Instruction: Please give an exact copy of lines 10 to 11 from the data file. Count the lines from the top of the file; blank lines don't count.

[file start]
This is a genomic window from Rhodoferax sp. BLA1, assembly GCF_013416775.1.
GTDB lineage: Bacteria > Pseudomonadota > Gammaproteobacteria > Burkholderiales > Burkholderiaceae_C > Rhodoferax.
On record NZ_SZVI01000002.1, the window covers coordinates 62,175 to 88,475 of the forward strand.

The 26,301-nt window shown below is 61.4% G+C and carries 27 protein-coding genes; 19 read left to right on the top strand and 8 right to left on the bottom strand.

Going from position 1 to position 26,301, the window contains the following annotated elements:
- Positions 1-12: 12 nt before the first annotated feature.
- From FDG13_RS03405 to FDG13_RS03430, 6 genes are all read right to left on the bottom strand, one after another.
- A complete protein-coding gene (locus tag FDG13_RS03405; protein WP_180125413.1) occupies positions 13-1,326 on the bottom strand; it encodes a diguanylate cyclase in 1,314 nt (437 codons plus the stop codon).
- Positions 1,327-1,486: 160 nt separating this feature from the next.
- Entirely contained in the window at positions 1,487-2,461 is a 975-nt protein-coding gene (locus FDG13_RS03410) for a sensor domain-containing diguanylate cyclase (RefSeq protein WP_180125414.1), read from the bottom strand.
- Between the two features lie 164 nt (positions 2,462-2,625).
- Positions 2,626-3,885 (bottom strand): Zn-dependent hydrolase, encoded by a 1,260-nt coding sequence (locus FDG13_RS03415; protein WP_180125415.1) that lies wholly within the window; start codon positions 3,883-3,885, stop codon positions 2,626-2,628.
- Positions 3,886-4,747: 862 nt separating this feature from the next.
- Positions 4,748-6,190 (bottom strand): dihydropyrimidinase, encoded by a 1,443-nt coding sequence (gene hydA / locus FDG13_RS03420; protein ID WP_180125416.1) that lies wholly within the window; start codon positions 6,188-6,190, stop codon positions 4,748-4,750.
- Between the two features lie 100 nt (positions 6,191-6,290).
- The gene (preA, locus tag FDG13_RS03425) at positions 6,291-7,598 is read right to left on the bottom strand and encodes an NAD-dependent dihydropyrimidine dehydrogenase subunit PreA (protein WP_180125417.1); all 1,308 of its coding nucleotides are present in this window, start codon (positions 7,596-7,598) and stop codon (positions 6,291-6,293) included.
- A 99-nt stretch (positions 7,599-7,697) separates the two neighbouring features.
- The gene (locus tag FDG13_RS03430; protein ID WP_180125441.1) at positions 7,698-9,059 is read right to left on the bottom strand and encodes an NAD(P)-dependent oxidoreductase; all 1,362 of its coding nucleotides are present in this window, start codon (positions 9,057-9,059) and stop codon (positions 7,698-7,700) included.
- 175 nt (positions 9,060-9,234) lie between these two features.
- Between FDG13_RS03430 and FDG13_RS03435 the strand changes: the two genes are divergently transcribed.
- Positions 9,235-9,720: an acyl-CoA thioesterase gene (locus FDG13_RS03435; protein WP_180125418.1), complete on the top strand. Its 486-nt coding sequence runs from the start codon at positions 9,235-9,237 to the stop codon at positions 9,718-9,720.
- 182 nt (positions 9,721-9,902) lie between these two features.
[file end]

- Entirely contained in the window at positions 1,487-2,461 is a 975-nt protein-coding gene (locus FDG13_RS03410) for a sensor domain-containing diguanylate cyclase (RefSeq protein WP_180125414.1), read from the bottom strand.
- Between the two features lie 164 nt (positions 2,462-2,625).